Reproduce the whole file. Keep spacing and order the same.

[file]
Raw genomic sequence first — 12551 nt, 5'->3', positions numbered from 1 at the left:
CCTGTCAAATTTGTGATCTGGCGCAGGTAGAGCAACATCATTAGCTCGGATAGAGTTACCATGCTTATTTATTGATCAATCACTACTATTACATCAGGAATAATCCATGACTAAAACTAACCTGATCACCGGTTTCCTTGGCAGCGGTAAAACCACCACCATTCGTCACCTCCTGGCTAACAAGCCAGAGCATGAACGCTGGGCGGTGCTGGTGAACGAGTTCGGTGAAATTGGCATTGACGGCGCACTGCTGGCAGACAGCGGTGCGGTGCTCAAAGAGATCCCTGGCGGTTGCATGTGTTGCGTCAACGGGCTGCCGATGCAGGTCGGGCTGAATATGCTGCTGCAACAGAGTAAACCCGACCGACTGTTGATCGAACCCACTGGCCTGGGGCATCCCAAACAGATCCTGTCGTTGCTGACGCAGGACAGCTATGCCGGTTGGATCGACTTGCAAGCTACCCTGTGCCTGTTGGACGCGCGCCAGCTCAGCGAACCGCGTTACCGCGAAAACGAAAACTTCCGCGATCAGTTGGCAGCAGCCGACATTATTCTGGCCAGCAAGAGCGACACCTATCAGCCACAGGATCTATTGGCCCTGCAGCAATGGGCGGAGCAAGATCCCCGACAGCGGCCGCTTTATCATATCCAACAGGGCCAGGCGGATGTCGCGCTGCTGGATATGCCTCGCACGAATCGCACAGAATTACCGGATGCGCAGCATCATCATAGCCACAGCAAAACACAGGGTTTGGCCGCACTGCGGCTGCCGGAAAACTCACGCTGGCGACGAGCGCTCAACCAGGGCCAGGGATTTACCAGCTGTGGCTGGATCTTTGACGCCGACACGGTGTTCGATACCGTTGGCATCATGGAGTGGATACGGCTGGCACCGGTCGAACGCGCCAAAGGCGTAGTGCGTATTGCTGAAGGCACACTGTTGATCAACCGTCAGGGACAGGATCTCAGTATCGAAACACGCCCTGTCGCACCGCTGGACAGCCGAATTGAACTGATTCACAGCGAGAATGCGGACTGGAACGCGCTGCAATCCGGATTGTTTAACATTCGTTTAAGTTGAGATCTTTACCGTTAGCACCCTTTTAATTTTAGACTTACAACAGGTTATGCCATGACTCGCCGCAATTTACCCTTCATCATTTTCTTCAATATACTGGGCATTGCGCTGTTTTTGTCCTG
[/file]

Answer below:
Raw genomic sequence first — 12551 nt, 5'->3', positions numbered from 1 at the left:
CCTGTCAAATTTGTGATCTGGCGCAGGTAGAGCAACATCATTAGCTCGGATAGAGTTACCATGCTTATTTATTGATCAATCACTACTATTACATCAGGAATAATCCATGACTAAAACTAACCTGATCACCGGTTTCCTTGGCAGCGGTAAAACCACCACCATTCGTCACCTCCTGGCTAACAAGCCAGAGCATGAACGCTGGGCGGTGCTGGTGAACGAGTTCGGTGAAATTGGCATTGACGGCGCACTGCTGGCAGACAGCGGTGCGGTGCTCAAAGAGATCCCTGGCGGTTGCATGTGTTGCGTCAACGGGCTGCCGATGCAGGTCGGGCTGAATATGCTGCTGCAACAGAGTAAACCCGACCGACTGTTGATCGAACCCACTGGCCTGGGGCATCCCAAACAGATCCTGTCGTTGCTGACGCAGGACAGCTATGCCGGTTGGATCGACTTGCAAGCTACCCTGTGCCTGTTGGACGCGCGCCAGCTCAGCGAACCGCGTTACCGCGAAAACGAAAACTTCCGCGATCAGTTGGCAGCAGCCGACATTATTCTGGCCAGCAAGAGCGACACCTATCAGCCACAGGATCTATTGGCCCTGCAGCAATGGGCGGAGCAAGATCCCCGACAGCGGCCGCTTTATCATATCCAACAGGGCCAGGCGGATGTCGCGCTGCTGGATATGCCTCGCACGAATCGCACAGAATTACCGGATGCGCAGCATCATCATAGCCACAGCAAAACACAGGGTTTGGCCGCACTGCGGCTGCCGGAAAACTCACGCTGGCGACGAGCGCTCAACCAGGGCCAGGGATTTACCAGCTGTGGCTGGATCTTTGACGCCGACACGGTGTTCGATACCGTTGGCATCATGGAGTGGATACGGCTGGCACCGGTCGAACGCGCCAAAGGCGTAGTGCGTATTGCTGAAGGCACACTGTTGATCAACCGTCAGGGACAGGATCTCAGTATCGAAACACGCCCTGTCGCACCGCTGGACAGCCGAATTGAACTGATTCACAGCGAGAATGCGGACTGGAACGCGCTGCAATCCGGATTGTTTAACATTCGTTTAAGTTGAGATCTTTACCGTTAGCACCCTTTTAATTTTAGACTTACAACAGGTTATGCCATGACTCGCCGCAATTTACCCTTCATCATTTTCTTCAATATACTGGGCATTGCGCTGTTTTTGTCCTG